Keywords: athlete burnout, dehumanization, moral disengagement, reduced sense of accomplishment

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815 The Impacts of Negative Moral Characters on Health: An Article Review

Authors: Mansoor Aslamzai, Delaqa Del, Sayed Azam Sajid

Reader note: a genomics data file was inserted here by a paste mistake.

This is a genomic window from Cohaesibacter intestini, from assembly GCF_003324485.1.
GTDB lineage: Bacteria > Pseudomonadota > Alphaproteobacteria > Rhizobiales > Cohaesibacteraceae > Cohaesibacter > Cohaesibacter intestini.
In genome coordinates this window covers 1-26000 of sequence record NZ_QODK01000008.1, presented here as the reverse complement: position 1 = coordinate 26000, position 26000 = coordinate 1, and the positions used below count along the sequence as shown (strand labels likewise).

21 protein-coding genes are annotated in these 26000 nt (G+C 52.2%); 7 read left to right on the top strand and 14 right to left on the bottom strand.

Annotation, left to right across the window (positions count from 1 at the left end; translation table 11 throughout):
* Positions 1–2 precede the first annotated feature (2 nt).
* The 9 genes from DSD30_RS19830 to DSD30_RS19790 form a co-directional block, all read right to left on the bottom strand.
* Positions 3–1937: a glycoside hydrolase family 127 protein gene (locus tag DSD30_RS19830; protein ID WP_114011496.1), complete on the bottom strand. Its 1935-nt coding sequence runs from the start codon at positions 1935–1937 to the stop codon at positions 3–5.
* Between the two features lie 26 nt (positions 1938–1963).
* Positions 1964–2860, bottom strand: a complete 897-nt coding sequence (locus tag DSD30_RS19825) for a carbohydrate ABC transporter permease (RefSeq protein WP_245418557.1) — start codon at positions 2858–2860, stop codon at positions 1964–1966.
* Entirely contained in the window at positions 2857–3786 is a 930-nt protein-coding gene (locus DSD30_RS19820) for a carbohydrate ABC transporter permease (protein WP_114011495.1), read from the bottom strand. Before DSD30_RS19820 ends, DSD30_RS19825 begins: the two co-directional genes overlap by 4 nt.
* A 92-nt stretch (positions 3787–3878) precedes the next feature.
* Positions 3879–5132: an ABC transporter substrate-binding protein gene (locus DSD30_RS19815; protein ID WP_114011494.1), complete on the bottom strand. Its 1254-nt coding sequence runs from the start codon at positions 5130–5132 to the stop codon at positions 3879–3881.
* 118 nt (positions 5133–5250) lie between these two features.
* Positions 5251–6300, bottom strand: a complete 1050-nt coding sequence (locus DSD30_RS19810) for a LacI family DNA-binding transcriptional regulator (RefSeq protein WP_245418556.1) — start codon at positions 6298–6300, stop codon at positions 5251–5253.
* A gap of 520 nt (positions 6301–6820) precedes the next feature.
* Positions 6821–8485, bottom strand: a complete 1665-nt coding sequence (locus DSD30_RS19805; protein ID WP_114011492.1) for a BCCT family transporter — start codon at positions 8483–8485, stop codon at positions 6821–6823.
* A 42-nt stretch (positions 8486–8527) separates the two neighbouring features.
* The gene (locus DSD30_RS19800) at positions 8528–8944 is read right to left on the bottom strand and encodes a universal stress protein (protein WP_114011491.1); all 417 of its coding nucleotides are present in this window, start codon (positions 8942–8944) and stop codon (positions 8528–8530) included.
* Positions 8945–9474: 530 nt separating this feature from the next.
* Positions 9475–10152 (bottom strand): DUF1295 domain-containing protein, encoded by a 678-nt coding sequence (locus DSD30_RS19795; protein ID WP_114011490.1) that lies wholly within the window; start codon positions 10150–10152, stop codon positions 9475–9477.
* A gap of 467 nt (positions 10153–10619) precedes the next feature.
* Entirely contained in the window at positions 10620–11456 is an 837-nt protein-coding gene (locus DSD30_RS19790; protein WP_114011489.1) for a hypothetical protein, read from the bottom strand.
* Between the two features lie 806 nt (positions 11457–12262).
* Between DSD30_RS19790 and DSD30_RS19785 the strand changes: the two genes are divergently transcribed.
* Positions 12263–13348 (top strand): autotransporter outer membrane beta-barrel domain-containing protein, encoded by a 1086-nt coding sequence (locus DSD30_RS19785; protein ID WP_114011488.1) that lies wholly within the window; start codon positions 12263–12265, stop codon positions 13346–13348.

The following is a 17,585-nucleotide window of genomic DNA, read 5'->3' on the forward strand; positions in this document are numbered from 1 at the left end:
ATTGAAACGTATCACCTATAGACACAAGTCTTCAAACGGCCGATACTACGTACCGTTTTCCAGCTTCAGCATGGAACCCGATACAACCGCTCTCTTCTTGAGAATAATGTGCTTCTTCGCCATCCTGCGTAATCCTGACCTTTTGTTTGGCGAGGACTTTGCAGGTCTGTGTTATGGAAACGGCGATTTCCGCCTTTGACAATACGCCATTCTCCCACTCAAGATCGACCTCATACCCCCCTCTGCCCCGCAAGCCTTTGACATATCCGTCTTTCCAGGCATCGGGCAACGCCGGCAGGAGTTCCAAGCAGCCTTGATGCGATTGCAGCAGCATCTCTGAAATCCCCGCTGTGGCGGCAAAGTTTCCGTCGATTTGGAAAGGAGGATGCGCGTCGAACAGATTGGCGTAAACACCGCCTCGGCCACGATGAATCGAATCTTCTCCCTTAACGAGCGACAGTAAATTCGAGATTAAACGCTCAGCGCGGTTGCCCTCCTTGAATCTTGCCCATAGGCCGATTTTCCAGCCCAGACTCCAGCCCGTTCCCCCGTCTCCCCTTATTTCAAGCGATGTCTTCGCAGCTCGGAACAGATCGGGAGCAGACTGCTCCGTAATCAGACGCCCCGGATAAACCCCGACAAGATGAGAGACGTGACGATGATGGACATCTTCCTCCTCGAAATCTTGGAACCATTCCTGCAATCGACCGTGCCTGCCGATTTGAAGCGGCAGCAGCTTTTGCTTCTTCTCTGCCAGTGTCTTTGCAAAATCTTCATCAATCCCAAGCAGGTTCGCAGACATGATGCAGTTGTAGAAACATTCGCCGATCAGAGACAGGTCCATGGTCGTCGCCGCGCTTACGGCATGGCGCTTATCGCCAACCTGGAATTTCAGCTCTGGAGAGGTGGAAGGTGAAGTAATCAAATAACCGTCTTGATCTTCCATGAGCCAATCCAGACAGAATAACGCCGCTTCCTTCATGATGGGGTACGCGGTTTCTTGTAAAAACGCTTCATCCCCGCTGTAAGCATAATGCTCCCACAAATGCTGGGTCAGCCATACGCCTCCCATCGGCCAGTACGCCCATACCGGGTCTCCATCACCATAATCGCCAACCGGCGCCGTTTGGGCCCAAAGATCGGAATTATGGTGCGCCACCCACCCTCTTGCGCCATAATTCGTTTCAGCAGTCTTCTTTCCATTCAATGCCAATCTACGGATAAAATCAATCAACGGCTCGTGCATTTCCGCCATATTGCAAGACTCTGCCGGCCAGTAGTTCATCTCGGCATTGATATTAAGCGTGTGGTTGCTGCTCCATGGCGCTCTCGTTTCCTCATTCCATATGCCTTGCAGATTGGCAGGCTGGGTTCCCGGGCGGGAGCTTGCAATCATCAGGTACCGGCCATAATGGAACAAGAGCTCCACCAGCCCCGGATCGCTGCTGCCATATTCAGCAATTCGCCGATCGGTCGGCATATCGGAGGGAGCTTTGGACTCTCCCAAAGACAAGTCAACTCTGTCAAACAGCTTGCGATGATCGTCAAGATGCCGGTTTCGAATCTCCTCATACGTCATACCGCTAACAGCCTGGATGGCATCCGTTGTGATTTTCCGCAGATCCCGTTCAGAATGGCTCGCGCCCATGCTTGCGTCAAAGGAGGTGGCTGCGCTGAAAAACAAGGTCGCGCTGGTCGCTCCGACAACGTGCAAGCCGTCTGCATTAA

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Introduction: Though moral disorders have a high burden, there is no separate topic regarding this problem in the International Classification of Diseases (ICD). Along with the modification of WHO ICD-11, spirituality can prevent the rapid progress of such derangement as well. Objective: This study evaluated the effects of bad moral characters on health, as well as carried out the role of spirituality in the improvement of immorality. Method: This narrative article review was accomplished in 2020-2021 and the articles were searched through the Web of Science, PubMed, BMC, and Google scholar. Results: Based on the current review, most experimental and observational studies revealed significant negative effects of unwell moral characters on the overall aspects of health and well-being. Nowadays, a lot of studies established the positive role of spirituality in the improvement of health and moral disorder. The studies concluded, facilities must be available within schools, universities, and communities for everyone to learn the knowledge of spirituality and improve their unwell moral character world. Conclusion: Considering the negative relationship between unwell moral characters and well-being, the current study proposes the addition of moral disorder as a separate topic in the WHO International Classification of Diseases. Based on this literature review, spirituality will improve moral disorder and establish excellent moral traits.